The app, Warikoo claims, knows how these customers behave and what they have browsed in the past. It also knows what they are searching for right now, which merchant they have gone to and which they have abandoned. There are 3 million customers using Nearbuy app, according to Warikoo.

The response to the new tech interventions has been extremely good, says Warikoo. "This is absolutely free of cost. We only charge when we sell." The realisation that Warikoo had was that the challenge in the industry was not deals and discounts, which was the Groupon model. The challenge was discovering the price at which to sell their unutilized capacity.

"The Groupon way of deals and discounts won't take us to the next level. There we were reselling what already existed. We have to create a new way of selling," says Warikoo.

Path to profitability

Taking a break from the deals and discounts models and bringing the focus on unit economics has given Nearbuy a much-needed boost "We make very healthy margins and we are still growing the business. While we are making losses on a monthly basis, those are due to the investments made for the future," says Warikoo.

The company is about to accomplish 3 million downloads of the app. Almost 60% of the business comes through the app now, which is up from 32%, six months back. Nearbuy has nearly doubled its mobile business share and is generating almost half a million walk-ins a month. Almost 66% of the business is repeat customers and the average transaction value is Rs 1000, the company claims.

As Groupon, the company had presence in six cities. Now, it is present in 33 cities with almost 48000 merchants on board.

As per a Forrester report released last year, the coupon sector is likely to have grown at a compound annual growth rate of 57% between 2012 and 2016. With more and more coupon websites and e-retail firms focusing on taking advantage of the mobile penetration, online shopping is not only more affordable but also a lot more convenient, the report had mentioned.

According to Forrester, the coupon business in India is around 13.5% of the total e-commerce audience in India, growing at the rate of 62.9% with 7.6 million unique users a month.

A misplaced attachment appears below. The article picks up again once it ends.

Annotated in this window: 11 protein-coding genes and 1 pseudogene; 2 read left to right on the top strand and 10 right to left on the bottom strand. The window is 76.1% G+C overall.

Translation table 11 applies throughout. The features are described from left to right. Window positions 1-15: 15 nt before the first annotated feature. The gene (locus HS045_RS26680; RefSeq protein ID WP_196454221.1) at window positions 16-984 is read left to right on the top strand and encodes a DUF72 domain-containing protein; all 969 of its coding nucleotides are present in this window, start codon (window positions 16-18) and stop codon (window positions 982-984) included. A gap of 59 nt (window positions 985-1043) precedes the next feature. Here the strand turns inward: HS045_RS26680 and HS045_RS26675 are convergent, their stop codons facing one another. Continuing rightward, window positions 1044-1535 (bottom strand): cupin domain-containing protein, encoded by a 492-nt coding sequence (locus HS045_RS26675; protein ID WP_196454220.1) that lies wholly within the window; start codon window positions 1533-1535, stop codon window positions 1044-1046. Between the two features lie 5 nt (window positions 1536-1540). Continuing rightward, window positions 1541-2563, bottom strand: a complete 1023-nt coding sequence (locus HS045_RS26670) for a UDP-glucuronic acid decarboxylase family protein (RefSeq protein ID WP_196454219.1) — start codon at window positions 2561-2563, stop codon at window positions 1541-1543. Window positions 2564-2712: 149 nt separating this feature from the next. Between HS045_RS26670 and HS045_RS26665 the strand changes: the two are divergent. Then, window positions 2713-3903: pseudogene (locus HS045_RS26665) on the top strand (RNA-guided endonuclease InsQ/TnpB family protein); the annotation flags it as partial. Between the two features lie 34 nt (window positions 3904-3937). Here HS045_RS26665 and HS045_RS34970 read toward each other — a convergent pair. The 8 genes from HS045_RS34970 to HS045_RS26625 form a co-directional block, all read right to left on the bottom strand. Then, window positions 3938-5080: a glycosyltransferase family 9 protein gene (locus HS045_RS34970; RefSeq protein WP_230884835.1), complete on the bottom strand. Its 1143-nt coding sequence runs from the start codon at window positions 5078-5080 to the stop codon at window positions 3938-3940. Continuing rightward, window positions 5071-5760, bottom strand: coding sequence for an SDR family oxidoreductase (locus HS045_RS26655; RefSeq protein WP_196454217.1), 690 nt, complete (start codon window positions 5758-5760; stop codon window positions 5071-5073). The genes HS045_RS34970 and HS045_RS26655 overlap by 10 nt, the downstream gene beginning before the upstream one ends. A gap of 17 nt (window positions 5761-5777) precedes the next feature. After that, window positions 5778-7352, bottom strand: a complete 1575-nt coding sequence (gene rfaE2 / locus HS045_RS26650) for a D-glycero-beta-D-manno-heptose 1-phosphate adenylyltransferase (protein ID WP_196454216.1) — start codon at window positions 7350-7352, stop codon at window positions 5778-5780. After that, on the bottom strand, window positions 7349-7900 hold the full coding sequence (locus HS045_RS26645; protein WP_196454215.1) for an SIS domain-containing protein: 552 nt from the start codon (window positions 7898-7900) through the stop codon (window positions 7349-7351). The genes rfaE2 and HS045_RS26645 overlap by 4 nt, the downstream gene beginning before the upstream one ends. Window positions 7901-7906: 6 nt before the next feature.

Clearly the potential is huge. But are coupon sites taking advantage of it?

Sanchit Vir Gogia, chief analyst at Greyhound Research, says, "Growth in the coupon market has plateaued. Facebook and Google are getting very aggressive across the country. These are players that have exclusive footprint all over the country to. Coupon players will be competing with these behemoths."

He adds that coupon players will have to devise a clear strategy for growth in such a competitive market.

Keeping it sharp

On its part, Nearbuy is working on all fronts to consolidate its business and move forward with a clear strategy. For instance, it has closed down its food delivery and product businesses in the course of the transformation from Groupon to Nearbuy. It also, pruned its workforce by 10% though Warikoo clarifies some of it was part of the regular appraisal process.

"We realised that the economics of food delivery business is not viable. So we decided not to pursue that opportunity and let go of the people who were working on that," said Warikoo.

Having rediscovered itself, the company is now working on expansion. In September, it raised venture debt of Rs 15 crore (about $2.25 million) from non-banking financial company BlackSoil Capital Pvt. Ltd. "Venture debt is a smart way of generating capital because you are not giving away equity, but you are only giving a small rate of interest. The rate of the equity will always increase faster than the rate of interest," says Warikoo.

The company is now working on the next target of expanding its foot-print. "In the current financial year, we are growing our business two and a half times. While keeping our losses constant, we are continuously investing in building the market," says Warikoo.

He isn't averse to raising fresh funds if "building the market" requires that. "We are never going to say no to good money. At the same time, we are not desperate for money. So if the right partner comes with the right terms, we are open to it."